But that perfectionism does a damn good job of manifesting itself in other ways.

It used to show up for me with my weight, and played a big role in my feelings about myself and my body for way too long. That started around age 9, ebbed and flowed throughout those weird tween years, caused problems in my teens, and stuck with me in my early 20s. Only in the more recent years have I realized that no matter what I do or eat, within reason, my weight will stay roughly the same. Yoga has also been huge for me in the acceptance of my body. I now love the feeling of having some muscle and seeing results when I practice regularly, all thanks to yoga.

So, body image – we can mark that off the list. What else is there? What's another big thing in our lives that many of us judge our worth by? Our relationships with our friends or family? How we treat animals, or those less fortunate than us?

Nah. That stuff is important, but when it comes to our self worth, many of us (so unfortunately) give our work more weight than the way we treat others. How we achieve or overachieve seems to be the way that many of us determine our self worth. And while I don't expect that balance to ever be perfect, I for one would love to have a healthier relationship with work and the role that it plays in my self worth. What about the ability to reach satisfaction, or a saturation point? That would be nice to find.

I find myself on a daily treadmill obsessing over my career, and almost fretting anytime I step away from the desk. Should I respond quicker to my emails? Improve my writing? Better my personal brand? Have a better Instagram strategy? Tweet more? Do more? Be more? 

Perfectionism can be positive in many ways. It's a driving force, and one that pushes us forward into new careers and projects. But what about when it turns into an ugly form of The Good Girl (or boy) Syndrome? That's when it causes a problem, and that's what I deal with. And I know I'm not alone.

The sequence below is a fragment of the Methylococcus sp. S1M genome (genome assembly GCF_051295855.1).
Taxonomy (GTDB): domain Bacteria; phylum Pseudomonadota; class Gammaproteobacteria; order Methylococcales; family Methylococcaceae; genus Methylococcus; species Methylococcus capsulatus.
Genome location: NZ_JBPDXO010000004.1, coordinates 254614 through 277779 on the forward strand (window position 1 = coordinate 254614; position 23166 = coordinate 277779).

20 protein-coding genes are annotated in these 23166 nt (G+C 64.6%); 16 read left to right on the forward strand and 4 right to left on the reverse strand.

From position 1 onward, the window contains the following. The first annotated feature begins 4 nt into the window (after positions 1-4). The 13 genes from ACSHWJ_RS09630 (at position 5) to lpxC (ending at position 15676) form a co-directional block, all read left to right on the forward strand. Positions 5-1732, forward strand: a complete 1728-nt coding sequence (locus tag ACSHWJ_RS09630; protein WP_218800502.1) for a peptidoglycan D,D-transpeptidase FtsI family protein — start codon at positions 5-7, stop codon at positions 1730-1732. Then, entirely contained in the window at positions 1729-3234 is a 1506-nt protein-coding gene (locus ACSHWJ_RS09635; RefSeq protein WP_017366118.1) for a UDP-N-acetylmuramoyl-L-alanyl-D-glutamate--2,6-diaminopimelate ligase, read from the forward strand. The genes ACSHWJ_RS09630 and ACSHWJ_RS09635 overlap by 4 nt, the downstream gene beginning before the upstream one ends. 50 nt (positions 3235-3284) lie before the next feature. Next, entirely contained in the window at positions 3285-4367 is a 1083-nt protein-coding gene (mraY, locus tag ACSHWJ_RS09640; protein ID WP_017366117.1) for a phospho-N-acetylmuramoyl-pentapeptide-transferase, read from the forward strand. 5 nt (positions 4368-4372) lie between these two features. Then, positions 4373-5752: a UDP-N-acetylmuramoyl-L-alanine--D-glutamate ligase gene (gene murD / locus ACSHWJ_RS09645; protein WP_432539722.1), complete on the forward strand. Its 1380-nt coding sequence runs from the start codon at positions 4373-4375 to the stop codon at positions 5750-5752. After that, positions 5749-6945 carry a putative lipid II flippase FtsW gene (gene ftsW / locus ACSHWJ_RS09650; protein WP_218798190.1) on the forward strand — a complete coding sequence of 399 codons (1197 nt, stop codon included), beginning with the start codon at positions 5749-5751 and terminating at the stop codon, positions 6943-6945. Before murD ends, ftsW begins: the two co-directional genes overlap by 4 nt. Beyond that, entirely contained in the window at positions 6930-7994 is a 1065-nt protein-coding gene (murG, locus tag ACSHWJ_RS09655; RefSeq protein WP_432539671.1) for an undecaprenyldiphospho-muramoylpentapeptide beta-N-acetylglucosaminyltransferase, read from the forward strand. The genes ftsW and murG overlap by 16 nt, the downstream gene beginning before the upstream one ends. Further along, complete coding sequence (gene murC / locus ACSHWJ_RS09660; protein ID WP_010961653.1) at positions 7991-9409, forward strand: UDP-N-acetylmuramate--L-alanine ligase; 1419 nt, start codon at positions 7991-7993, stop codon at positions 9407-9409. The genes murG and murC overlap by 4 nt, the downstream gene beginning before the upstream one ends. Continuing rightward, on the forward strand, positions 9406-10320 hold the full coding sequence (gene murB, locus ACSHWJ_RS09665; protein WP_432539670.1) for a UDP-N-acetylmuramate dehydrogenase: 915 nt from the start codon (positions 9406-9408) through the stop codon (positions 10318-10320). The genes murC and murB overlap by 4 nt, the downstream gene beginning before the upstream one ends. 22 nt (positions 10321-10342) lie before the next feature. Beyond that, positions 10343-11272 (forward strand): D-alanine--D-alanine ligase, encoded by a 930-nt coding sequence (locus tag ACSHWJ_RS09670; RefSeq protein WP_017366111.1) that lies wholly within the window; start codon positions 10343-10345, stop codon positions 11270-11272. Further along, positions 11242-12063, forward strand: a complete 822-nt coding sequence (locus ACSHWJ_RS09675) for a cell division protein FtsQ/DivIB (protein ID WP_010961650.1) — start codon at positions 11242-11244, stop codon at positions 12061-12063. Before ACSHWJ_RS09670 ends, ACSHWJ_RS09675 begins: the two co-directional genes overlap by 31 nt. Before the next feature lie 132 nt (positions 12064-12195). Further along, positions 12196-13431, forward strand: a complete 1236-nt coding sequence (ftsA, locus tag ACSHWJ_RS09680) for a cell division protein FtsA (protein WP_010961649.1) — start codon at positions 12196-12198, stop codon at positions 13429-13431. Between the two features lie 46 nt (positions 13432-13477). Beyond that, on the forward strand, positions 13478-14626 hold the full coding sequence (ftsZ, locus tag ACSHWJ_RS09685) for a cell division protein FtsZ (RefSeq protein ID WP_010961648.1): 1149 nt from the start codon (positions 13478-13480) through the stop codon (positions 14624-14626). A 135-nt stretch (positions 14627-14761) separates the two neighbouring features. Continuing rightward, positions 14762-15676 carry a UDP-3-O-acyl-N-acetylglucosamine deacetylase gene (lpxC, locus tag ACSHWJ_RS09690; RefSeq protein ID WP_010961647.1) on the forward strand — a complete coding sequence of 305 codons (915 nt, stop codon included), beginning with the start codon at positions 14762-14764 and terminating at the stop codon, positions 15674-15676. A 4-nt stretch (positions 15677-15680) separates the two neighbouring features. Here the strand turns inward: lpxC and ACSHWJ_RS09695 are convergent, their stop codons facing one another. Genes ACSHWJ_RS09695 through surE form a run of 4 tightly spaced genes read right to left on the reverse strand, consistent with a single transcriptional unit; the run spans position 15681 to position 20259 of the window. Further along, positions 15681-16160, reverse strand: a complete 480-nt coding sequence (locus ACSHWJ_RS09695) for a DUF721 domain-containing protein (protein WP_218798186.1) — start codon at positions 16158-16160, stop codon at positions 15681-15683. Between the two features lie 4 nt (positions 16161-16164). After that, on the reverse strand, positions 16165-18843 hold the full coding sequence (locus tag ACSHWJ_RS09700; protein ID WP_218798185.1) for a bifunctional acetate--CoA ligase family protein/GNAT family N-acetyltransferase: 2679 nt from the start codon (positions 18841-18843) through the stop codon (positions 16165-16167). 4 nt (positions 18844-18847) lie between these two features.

How many of you out there would call yourself perfectionists, and how do you deal with it? Do you even deal with it?

Despite all of this, I'm determined to make mindful decisions and focus on my mental health and the way I view myself and my work. To not let work determine my self worth, and to stop these constant strides for perfectionism that tend to so easily and often overwhelm me.

 So far, the strides I've taken to improve my mentality about work and myself haven't been perfect.

But then again, maybe that's ok.

Outfits 02

Now this – this is a top I thought about buying for months, making it the perfect example of slow shopping and an argument for intentional, well thought-out purchases. 

And man, I'm glad I got this one. It feels like a tank, has the structure of a shell and a modern fit which makes it the perfect summer top and what I've been wearing almost nonstop. My favorite outfit of the moment is this top paired with my tried and true maroon skirt that I thrifted in Greenpoint years ago – 

top from bon george / thrifted skirt / bangle from academy / slides from need supply co. 

Good Reads: 14 August 2015

This week I wrote a post on Instagram about feeling overwhelmed. I have a tendency to say yes to everything, take on too much at once, then move a mile a minute in order to get everything done. Ten tabs open, several projects going at once, three things to work on at a time. It's the way I've always been, but it certainly gets exhausting sometimes.